Jesus, being central to Catholic education, spoke about our “ultimate end,” that is, our loving union with God in heaven. Yet the school to which the participants claimed allegiance, does not acknowledge this “end” in its vision and mission statements. The focus of the statements is the centrality of Jesus and of the mission to transform the world through service as well-rounded, responsible citizens who take care of those in need. My one hope is that at some point in their time in their school community, each will say to others (as a Principal once said to me), “Surely, there must be an easier way to get into heaven.”
Dialogue an integral part of Catholic Education
Dialogue and Jesus’ Code of Dignity
I had a dream. Whatever happened in my dream, I awoke with the grim realisation that Ishmael from Daniel Quinn’s novel of the same name, was not a gorilla, but a robot. Moreover, his owner, a Jewish merchant named Walter Sokolow, who communicated with his gorilla, ultimately became Ishmael’s research assistant. It was only a dream and the protagonist in Quinn’s novel was his creation. Yet, I am still left with my questions about the role Catholic education can play in a world increasingly complicated by the use of AI. In a recent post to Cardijn Reflections, Richard Pütz wrote:
The future of work and skills is from efficiency and optimization to agility, resilience, and creativity. Our ultimate job is to be human on this planet. What will it take to make that understood?
He was intent on alerting his readers to the use of Catholic Social Teaching principles to critique the use of AI and the Autonomous Revolution.
The agility, resilience and creativity of the worker need to be at the service of human dignity and the common good. And even though there is evidence of a robotic workforce, which uses artificial intelligence to learn how to operate as if it possesses these same characteristics, the awareness of self as a fellow human being is not possible for a machine. And the achievement of the common good is not a matter of checks and balances, so to speak. The common good will be achieved through the judicious exercise of other virtues related to moral and intellectual virtues. So, what can Catholic education bring to this argument and to the future of humanity?
David Albert Jones and Stephen Barrie in their book on Catholic education, have defined education as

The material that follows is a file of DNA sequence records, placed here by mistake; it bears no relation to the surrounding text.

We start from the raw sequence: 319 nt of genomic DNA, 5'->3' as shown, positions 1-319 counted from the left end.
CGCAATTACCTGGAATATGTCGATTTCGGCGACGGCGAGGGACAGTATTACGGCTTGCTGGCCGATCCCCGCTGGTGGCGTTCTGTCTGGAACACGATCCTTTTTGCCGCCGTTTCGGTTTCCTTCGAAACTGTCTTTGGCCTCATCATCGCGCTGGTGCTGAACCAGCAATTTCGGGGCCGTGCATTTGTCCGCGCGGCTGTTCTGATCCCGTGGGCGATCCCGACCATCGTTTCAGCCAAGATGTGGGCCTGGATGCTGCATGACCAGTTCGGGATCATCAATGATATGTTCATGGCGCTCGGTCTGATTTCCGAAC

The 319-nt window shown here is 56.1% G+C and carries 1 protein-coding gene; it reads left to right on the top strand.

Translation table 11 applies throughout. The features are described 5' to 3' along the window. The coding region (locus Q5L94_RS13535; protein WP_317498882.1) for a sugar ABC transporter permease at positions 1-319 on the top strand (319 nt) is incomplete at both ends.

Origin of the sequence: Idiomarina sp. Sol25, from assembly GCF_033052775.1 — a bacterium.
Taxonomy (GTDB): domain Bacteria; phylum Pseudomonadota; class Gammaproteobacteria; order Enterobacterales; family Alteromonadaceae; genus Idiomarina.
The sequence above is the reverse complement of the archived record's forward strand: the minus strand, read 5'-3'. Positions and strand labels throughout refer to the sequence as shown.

the integral formation of the human person, through the cultivation of the moral and intellectual virtues, for the good of the person and for the common good of society (p.53).
While agility, resilience and creativity are part of what people require to operate efficiently in society, the formation of the whole person, which is the aim of education, involves much more than these characteristics. As Jones and Barrie state, people are formed through the cultivation or development of moral and intellectual virtues.
These virtues are developed through “the critical and value-oriented communication of culture”. It is the task of teachers to “initiate the appropriate dialogue between culture and faith”, which are “intimately related”, for the purpose of the integral formation of each student (Lay Catholics in Schools, 29). Richard Pütz wrote recently about the dignity code of Jesus. He used the parable of the vineyard (Matthew 20:1-15) to convey Jesus’ “understanding of the worthiness of the workers and the human dignity of people.” The dignity of the human person is ensured through the development of moral and intellectual virtues.
What does this look like in a Catholic school? One teacher said when asked about the mission of his school that “it’s because of the values that we teach them, their Catholic identity, the story of Jesus, their understanding of God in their lives and how we view human beings” that the school is valued as a place of dialogue between culture and faith. Teachers will agree that part of the culture of a school encompasses those times of disagreement and conflict between teachers and students. One teacher, reflecting on this aspect of school life, made the following comment:
In the big scheme of things, these messages, reflections, experiences that keep coming to me are all part of a plan too, I guess, to mellow me out, to broaden my understanding. That's the mission of the school: it’s not just about the students. It’s about the whole community ….
The experience of being mellowed and of broadening one’s understanding of what it means to belong in a school is part of that dialogue between culture and faith. The mellowing and broadening is common to all who are involved in Catholic education and who engage in dialogue. And that dialogue, for it to be effective, must begin from the premise that each person is a child of God and this is the source of each person’s dignity.
The purpose of the dialogue that takes place in a Catholic school is encapsulated in the school’s mission statement. Another teacher, when asked about the school’s mission replied: